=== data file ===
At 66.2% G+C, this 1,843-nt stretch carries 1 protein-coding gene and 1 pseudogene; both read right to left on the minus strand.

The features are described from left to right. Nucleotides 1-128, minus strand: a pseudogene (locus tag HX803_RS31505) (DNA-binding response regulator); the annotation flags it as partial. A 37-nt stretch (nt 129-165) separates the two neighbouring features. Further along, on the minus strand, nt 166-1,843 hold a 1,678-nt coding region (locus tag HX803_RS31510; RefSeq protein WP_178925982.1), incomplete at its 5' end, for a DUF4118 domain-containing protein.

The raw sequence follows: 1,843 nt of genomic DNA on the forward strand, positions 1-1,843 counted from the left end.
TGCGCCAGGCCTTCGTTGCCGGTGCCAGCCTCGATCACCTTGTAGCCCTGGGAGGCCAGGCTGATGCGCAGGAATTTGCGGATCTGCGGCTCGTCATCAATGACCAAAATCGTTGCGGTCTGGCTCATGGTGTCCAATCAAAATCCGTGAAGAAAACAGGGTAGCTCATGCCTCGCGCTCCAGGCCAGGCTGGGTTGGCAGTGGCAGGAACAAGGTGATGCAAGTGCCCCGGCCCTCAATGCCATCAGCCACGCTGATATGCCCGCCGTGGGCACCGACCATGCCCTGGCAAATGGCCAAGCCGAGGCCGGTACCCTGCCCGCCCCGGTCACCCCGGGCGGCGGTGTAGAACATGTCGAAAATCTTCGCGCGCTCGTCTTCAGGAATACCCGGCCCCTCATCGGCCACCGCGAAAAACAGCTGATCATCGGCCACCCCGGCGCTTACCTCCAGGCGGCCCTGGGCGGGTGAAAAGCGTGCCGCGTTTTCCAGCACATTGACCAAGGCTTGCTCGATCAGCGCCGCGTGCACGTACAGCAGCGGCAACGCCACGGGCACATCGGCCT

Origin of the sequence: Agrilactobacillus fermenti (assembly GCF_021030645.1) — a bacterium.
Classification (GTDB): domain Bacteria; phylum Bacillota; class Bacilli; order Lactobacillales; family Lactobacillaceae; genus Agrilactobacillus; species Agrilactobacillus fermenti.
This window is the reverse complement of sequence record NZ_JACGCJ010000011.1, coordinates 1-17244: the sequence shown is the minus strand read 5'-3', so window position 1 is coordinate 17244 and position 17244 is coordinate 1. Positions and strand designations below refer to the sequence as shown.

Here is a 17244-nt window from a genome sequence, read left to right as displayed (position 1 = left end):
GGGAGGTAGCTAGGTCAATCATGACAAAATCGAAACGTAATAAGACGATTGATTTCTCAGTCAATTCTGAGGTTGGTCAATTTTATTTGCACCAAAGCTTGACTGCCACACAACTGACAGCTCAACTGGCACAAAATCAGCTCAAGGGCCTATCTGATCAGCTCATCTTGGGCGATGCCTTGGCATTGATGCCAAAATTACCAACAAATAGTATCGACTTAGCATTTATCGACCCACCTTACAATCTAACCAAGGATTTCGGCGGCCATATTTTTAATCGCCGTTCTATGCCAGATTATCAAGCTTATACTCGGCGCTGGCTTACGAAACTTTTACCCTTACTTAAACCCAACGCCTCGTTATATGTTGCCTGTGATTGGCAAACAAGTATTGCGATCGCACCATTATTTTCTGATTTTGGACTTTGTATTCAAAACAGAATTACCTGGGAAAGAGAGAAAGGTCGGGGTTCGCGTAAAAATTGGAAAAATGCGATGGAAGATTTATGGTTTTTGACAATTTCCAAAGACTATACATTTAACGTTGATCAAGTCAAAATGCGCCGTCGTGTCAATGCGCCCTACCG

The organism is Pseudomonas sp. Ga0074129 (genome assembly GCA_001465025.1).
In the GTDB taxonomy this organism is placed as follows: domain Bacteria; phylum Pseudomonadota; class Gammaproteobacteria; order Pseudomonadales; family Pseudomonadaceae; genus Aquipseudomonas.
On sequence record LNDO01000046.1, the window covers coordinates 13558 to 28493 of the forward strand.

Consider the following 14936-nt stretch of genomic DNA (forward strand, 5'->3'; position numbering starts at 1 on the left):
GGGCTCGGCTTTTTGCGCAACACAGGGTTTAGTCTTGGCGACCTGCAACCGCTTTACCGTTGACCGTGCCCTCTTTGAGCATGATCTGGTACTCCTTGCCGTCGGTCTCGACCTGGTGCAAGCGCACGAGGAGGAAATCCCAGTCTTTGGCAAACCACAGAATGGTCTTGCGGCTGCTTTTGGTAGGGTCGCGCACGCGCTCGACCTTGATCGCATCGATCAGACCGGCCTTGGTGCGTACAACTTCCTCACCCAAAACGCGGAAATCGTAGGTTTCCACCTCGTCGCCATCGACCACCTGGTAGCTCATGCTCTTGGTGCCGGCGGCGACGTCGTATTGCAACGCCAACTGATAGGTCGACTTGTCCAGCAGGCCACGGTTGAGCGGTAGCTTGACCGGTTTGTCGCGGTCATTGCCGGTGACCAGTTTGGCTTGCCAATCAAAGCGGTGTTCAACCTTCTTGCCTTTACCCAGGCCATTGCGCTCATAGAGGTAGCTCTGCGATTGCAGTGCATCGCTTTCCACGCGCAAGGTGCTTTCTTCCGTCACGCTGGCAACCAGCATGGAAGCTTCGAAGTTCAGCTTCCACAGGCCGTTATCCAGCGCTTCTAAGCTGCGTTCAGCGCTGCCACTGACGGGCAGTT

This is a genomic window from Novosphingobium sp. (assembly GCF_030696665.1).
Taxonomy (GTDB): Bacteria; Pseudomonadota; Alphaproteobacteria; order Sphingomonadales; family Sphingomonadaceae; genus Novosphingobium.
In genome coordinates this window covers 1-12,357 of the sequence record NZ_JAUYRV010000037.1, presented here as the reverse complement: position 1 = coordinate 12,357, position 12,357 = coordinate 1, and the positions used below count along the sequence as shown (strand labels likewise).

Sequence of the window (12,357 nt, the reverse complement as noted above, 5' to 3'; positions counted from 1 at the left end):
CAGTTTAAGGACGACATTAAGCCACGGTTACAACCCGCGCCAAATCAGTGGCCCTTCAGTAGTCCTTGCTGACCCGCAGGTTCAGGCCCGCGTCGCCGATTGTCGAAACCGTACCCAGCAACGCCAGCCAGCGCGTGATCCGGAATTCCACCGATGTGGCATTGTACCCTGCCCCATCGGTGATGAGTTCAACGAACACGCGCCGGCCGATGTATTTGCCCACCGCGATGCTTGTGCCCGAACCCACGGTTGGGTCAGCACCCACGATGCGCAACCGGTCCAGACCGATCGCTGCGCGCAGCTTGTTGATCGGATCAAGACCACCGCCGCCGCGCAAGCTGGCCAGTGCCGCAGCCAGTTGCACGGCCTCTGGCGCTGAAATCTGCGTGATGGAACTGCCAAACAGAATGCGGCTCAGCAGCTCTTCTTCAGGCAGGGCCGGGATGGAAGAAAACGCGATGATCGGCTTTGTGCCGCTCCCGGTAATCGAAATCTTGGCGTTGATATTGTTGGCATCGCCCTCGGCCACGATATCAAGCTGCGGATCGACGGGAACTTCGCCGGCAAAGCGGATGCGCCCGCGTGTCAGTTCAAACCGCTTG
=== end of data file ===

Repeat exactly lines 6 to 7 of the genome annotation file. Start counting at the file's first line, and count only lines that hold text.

Classification (GTDB): domain Bacteria; phylum Bacillota; class Bacilli; order Lactobacillales; family Lactobacillaceae; genus Agrilactobacillus; species Agrilactobacillus fermenti.
This window is the reverse complement of sequence record NZ_JACGCJ010000011.1, coordinates 1-17244: the sequence shown is the minus strand read 5'-3', so window position 1 is coordinate 17244 and position 17244 is coordinate 1. Positions and strand designations below refer to the sequence as shown.